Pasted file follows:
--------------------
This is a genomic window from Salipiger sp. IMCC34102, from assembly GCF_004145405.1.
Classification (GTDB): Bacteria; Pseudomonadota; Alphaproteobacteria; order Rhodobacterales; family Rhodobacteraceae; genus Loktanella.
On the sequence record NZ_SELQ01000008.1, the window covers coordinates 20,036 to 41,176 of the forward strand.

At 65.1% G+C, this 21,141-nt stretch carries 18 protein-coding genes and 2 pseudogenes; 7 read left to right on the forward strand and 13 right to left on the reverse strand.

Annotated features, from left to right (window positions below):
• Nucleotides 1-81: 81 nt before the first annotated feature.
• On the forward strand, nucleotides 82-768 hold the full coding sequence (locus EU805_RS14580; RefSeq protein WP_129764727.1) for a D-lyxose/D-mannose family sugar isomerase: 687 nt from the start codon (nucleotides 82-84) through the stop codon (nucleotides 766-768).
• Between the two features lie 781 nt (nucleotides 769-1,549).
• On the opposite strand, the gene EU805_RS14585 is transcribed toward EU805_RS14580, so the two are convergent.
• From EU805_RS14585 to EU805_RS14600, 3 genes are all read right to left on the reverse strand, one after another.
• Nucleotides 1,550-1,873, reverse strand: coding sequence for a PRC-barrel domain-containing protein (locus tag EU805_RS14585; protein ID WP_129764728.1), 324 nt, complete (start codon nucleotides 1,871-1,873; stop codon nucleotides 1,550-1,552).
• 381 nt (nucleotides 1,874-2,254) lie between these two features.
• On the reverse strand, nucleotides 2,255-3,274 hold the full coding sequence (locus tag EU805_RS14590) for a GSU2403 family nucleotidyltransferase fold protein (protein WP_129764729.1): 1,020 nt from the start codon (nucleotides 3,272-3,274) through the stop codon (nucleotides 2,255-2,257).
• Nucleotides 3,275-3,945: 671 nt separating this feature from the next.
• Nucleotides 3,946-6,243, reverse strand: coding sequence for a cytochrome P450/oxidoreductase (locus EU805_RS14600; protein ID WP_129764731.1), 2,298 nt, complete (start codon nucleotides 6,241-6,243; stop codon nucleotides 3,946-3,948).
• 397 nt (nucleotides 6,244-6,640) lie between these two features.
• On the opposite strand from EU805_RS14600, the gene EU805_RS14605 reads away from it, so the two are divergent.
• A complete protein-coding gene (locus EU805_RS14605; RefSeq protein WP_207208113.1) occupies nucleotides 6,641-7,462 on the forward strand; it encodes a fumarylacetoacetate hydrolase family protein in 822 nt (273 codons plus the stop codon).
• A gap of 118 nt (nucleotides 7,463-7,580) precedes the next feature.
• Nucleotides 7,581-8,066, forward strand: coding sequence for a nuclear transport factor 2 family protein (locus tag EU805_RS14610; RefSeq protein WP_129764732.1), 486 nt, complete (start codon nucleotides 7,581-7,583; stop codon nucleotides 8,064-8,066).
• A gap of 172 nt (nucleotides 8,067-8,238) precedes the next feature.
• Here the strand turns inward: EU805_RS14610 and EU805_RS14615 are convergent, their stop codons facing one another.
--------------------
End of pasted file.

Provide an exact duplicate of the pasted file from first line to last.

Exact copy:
This is a genomic window from Salipiger sp. IMCC34102, from assembly GCF_004145405.1.
Classification (GTDB): Bacteria; Pseudomonadota; Alphaproteobacteria; order Rhodobacterales; family Rhodobacteraceae; genus Loktanella.
On the sequence record NZ_SELQ01000008.1, the window covers coordinates 20,036 to 41,176 of the forward strand.

At 65.1% G+C, this 21,141-nt stretch carries 18 protein-coding genes and 2 pseudogenes; 7 read left to right on the forward strand and 13 right to left on the reverse strand.

Annotated features, from left to right (window positions below):
• Nucleotides 1-81: 81 nt before the first annotated feature.
• On the forward strand, nucleotides 82-768 hold the full coding sequence (locus EU805_RS14580; RefSeq protein WP_129764727.1) for a D-lyxose/D-mannose family sugar isomerase: 687 nt from the start codon (nucleotides 82-84) through the stop codon (nucleotides 766-768).
• Between the two features lie 781 nt (nucleotides 769-1,549).
• On the opposite strand, the gene EU805_RS14585 is transcribed toward EU805_RS14580, so the two are convergent.
• From EU805_RS14585 to EU805_RS14600, 3 genes are all read right to left on the reverse strand, one after another.
• Nucleotides 1,550-1,873, reverse strand: coding sequence for a PRC-barrel domain-containing protein (locus tag EU805_RS14585; protein ID WP_129764728.1), 324 nt, complete (start codon nucleotides 1,871-1,873; stop codon nucleotides 1,550-1,552).
• 381 nt (nucleotides 1,874-2,254) lie between these two features.
• On the reverse strand, nucleotides 2,255-3,274 hold the full coding sequence (locus tag EU805_RS14590) for a GSU2403 family nucleotidyltransferase fold protein (protein WP_129764729.1): 1,020 nt from the start codon (nucleotides 3,272-3,274) through the stop codon (nucleotides 2,255-2,257).
• Nucleotides 3,275-3,945: 671 nt separating this feature from the next.
• Nucleotides 3,946-6,243, reverse strand: coding sequence for a cytochrome P450/oxidoreductase (locus EU805_RS14600; protein ID WP_129764731.1), 2,298 nt, complete (start codon nucleotides 6,241-6,243; stop codon nucleotides 3,946-3,948).
• 397 nt (nucleotides 6,244-6,640) lie between these two features.
• On the opposite strand from EU805_RS14600, the gene EU805_RS14605 reads away from it, so the two are divergent.
• A complete protein-coding gene (locus EU805_RS14605; RefSeq protein WP_207208113.1) occupies nucleotides 6,641-7,462 on the forward strand; it encodes a fumarylacetoacetate hydrolase family protein in 822 nt (273 codons plus the stop codon).
• A gap of 118 nt (nucleotides 7,463-7,580) precedes the next feature.
• Nucleotides 7,581-8,066, forward strand: coding sequence for a nuclear transport factor 2 family protein (locus tag EU805_RS14610; RefSeq protein WP_129764732.1), 486 nt, complete (start codon nucleotides 7,581-7,583; stop codon nucleotides 8,064-8,066).
• A gap of 172 nt (nucleotides 8,067-8,238) precedes the next feature.
• Here the strand turns inward: EU805_RS14610 and EU805_RS14615 are convergent, their stop codons facing one another.